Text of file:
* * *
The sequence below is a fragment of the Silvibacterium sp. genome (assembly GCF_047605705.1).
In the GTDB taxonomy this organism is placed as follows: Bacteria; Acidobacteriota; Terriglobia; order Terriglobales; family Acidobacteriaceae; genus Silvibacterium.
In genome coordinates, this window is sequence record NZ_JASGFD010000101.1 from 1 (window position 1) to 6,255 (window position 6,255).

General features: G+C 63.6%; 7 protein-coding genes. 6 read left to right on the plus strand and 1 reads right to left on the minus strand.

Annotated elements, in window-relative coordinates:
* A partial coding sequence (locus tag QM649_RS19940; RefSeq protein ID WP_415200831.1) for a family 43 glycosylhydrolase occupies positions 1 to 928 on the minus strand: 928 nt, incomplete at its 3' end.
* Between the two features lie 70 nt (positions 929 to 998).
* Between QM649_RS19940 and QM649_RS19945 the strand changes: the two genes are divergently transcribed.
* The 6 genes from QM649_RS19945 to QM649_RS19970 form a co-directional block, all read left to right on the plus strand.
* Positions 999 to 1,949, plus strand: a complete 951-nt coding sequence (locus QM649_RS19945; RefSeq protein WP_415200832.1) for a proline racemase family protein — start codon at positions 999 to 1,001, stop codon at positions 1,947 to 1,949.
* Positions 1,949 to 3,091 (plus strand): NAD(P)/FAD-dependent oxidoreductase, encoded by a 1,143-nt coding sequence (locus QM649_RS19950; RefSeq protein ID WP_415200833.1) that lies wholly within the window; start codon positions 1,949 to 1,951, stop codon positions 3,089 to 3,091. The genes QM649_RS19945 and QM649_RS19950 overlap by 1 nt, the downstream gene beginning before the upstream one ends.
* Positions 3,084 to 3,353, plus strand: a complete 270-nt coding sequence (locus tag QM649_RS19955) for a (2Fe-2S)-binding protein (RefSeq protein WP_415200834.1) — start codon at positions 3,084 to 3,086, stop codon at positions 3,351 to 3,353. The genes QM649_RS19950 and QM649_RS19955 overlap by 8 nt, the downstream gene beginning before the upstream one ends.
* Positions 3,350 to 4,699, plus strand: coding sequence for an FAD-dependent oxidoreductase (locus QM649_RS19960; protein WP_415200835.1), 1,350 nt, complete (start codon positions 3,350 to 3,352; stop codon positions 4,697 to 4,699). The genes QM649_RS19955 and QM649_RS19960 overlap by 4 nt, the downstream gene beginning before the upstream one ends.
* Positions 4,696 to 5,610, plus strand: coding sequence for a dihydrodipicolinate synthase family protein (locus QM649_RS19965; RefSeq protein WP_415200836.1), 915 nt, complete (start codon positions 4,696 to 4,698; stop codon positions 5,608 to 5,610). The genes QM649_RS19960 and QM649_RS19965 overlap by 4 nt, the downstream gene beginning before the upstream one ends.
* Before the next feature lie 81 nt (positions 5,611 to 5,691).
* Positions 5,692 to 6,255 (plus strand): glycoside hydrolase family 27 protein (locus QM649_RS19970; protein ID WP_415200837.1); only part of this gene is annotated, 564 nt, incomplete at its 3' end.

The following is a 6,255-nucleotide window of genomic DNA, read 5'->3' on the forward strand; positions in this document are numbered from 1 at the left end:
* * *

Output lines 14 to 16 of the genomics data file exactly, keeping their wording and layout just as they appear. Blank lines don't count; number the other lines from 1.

* Positions 4,696 to 5,610, plus strand: coding sequence for a dihydrodipicolinate synthase family protein (locus QM649_RS19965; RefSeq protein WP_415200836.1), 915 nt, complete (start codon positions 4,696 to 4,698; stop codon positions 5,608 to 5,610). The genes QM649_RS19960 and QM649_RS19965 overlap by 4 nt, the downstream gene beginning before the upstream one ends.
* Before the next feature lie 81 nt (positions 5,611 to 5,691).
* Positions 5,692 to 6,255 (plus strand): glycoside hydrolase family 27 protein (locus QM649_RS19970; protein ID WP_415200837.1); only part of this gene is annotated, 564 nt, incomplete at its 3' end.